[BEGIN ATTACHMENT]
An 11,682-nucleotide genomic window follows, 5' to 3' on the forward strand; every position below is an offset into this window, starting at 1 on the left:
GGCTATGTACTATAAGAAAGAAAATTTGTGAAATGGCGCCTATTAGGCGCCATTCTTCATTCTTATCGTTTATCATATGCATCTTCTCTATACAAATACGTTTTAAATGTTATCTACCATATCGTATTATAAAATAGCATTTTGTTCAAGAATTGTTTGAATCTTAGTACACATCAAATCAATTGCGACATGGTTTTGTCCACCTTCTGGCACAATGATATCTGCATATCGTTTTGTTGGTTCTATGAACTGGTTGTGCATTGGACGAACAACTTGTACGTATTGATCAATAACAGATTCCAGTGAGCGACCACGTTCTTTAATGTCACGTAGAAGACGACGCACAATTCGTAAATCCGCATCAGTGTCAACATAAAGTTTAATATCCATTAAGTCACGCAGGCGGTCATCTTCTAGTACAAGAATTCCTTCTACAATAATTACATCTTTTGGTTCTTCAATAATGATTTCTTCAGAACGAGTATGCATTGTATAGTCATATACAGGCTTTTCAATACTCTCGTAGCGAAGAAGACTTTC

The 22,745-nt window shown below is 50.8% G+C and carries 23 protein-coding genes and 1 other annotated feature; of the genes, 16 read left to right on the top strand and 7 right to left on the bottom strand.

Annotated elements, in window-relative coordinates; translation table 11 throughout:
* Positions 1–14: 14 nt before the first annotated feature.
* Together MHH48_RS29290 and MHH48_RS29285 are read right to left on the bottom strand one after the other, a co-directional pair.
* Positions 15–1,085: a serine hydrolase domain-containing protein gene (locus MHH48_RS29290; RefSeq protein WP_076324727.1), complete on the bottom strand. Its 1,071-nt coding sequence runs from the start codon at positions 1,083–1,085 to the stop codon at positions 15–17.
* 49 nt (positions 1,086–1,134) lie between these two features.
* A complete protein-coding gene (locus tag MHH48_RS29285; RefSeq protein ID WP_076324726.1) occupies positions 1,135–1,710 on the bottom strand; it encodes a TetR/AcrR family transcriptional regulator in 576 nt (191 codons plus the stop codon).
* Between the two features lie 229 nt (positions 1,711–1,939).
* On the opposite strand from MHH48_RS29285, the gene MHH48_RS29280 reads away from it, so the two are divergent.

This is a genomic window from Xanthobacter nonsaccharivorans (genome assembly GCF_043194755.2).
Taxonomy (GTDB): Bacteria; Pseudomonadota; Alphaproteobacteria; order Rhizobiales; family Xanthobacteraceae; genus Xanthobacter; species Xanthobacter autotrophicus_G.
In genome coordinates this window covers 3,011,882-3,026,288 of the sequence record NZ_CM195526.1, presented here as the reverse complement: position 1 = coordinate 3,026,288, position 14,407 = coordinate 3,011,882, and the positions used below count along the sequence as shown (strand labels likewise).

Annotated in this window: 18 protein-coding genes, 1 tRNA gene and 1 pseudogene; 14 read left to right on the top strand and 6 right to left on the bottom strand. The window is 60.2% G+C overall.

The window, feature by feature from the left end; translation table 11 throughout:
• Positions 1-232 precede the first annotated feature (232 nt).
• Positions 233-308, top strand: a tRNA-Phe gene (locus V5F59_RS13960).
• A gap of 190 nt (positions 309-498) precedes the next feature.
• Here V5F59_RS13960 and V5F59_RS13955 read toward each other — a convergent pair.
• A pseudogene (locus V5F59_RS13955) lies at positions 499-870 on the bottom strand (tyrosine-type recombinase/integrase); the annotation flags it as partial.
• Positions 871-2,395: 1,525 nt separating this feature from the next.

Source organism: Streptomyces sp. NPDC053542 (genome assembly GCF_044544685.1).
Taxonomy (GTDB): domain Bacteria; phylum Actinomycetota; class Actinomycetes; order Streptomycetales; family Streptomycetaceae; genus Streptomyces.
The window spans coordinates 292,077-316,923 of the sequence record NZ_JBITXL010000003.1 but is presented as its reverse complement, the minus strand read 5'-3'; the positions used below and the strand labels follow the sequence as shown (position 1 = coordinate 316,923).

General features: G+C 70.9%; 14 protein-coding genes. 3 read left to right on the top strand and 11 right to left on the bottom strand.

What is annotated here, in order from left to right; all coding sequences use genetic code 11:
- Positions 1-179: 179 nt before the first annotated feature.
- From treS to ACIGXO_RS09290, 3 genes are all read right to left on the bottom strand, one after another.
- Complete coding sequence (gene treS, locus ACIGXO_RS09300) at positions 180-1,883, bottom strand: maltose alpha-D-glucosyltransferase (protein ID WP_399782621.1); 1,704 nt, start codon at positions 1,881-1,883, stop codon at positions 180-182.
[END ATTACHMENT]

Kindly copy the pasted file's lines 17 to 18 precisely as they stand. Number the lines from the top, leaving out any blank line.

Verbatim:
• Positions 1-232 precede the first annotated feature (232 nt).
• Positions 233-308, top strand: a tRNA-Phe gene (locus V5F59_RS13960).